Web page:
City Winery is a study in differentiation. Michael Dorf created a live music venue centered around wine in 2006. It is a great example of the Pink Goldfish of Opposing.

Opposing brands are unlike other brands. They are contradictory and dissimilar. They operate in a way that is incompatible with everyone else in a given category.

Two weeks ago I had a chance to visit the new Pier 57 location in New York City. I caught up with friend and Chief Growth Officer Jack Laschever for a tour. This was my second time to one of their venues. I had the honor of speaking for AMA Nashville years ago at their Music City location.

Never been? Imagine walking into a working winery in the middle of a big city. Add in an intimate music venue with a cool bar/restaurant and you’ve got City Winery.

Founder Dorf has strong roots in both venues and concert promotion. He was a founder of the Knitting Factory and a pioneer in streaming concerts. Michael shared the insight that launched the concept with Billboard,

“We thought of going for a sort of older demographic who have disposable income and are very underserved. These audiences don’t want to stand, they want to sit, they want to be treated in a much more refined way and many of them are pressed for time. So we’ve created a luxury concert experience. We’re really only the game in town putting on a show at the level that we’re putting it on and taking a kind of Danny Meyer restaurant approach to the customer experience for a show.”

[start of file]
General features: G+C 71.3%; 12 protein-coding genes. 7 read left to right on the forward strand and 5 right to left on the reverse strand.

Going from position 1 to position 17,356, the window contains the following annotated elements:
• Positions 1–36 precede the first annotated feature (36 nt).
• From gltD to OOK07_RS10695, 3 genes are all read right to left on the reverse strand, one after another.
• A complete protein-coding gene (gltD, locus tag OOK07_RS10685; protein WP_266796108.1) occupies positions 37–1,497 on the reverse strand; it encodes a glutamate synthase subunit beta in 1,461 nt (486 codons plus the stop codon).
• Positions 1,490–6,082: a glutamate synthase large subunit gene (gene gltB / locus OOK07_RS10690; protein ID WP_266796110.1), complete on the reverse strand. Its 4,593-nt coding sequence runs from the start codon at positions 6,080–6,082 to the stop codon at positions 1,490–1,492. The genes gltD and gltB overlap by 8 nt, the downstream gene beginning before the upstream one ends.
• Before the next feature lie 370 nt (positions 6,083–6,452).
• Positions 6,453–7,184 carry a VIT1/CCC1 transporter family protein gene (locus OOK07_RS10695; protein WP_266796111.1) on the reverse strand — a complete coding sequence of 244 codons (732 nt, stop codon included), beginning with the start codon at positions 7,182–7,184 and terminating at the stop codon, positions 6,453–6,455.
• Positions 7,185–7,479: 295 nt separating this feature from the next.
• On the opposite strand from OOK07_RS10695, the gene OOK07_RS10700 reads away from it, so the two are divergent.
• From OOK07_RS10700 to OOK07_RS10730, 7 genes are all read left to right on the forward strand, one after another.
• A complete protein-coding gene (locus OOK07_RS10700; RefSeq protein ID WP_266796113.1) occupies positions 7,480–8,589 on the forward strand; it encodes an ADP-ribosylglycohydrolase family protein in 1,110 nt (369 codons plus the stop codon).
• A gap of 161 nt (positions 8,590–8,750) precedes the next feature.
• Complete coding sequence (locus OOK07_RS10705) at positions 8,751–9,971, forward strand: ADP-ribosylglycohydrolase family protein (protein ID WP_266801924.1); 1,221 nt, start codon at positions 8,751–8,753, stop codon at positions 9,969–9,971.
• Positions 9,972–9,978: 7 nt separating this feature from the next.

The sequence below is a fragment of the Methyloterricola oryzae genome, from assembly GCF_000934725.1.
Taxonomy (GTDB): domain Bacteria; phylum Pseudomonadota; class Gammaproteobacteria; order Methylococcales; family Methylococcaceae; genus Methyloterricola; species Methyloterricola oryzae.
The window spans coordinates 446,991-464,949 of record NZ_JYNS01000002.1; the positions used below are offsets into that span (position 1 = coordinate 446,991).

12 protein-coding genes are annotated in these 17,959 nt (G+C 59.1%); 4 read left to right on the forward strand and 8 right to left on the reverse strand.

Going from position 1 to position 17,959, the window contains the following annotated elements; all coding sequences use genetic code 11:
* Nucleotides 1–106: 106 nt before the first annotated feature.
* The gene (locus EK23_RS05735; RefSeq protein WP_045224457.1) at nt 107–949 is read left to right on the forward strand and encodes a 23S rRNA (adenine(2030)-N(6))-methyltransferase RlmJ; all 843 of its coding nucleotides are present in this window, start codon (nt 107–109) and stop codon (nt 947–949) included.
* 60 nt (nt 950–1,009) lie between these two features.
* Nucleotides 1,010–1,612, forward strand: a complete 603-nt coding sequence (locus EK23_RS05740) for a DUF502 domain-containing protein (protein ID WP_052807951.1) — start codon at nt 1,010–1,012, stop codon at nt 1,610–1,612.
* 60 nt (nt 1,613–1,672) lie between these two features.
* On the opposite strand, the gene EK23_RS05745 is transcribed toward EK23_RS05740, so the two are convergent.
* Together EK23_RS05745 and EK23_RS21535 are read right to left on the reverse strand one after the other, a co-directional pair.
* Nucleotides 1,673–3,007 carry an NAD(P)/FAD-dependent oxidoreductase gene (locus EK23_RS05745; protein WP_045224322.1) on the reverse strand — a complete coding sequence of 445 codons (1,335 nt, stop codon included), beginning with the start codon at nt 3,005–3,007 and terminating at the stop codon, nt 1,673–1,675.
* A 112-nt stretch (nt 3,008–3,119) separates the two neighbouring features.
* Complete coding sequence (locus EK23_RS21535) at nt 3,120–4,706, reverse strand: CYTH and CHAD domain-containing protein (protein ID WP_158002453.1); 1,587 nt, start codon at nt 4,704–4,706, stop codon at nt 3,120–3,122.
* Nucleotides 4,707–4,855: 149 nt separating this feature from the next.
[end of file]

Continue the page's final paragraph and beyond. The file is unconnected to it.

Opposing is rooted in being opposite. Opposite is defined as “contrary or radically different in some respect common to both, as in nature, qualities, direction, result, or significance.” To be opposites, two things need to be both very different and also have something in common. There’s something that unites them but something else that completely separates them. 

City Winery is like something you know, but its different. It’s sit, not stand for a concert. It’s intimate, not cavernous like an arena. Not dinner then a show, rather it’s dinner with a show. It’s a winery, not in the countryside, but in the middle of a big city. It’s wine from a keg and a tap as opposed to a uncorked bottle.

Is it working? Yes.

City Winery now has locations in eight markets. In addition to New York, you can experience intimate concerts while enjoying locally made wine and good food in Boston, Chicago, Philadelphia, Nashville, Atlanta, and DC.

It hasn’t been all wine and roses. They had to close the Napa Valley location at the end of 2015. Perhaps there is a lesson there. Stick to opposing. Because as my coauthor David Rendall (a fellow Milwaukeean like Dorf) says,

“Sometimes the opposite of a good thing… is also a good thing.”

Follow me on Twitter or LinkedIn.

Stan Phelps walks the walk. He stands out in the sea of sameness by modeling his own Differentiated Experience (DX) message: Differentiation isn’t just about what you say, it’s about what you do and, more importantly, how and why you do it. Stan leverages his unique collection of 5,000+ case studies on customer, employee, and brand experience to engage audiences with informative learning-based experiences. He believes purposeful DX wins the hearts of employees and customers, and differentiation ultimately boosts loyalty, retention, referrals, and results.

Find Stan’s in-person and virtual keynotes, workshops, and Goldfish tank programs at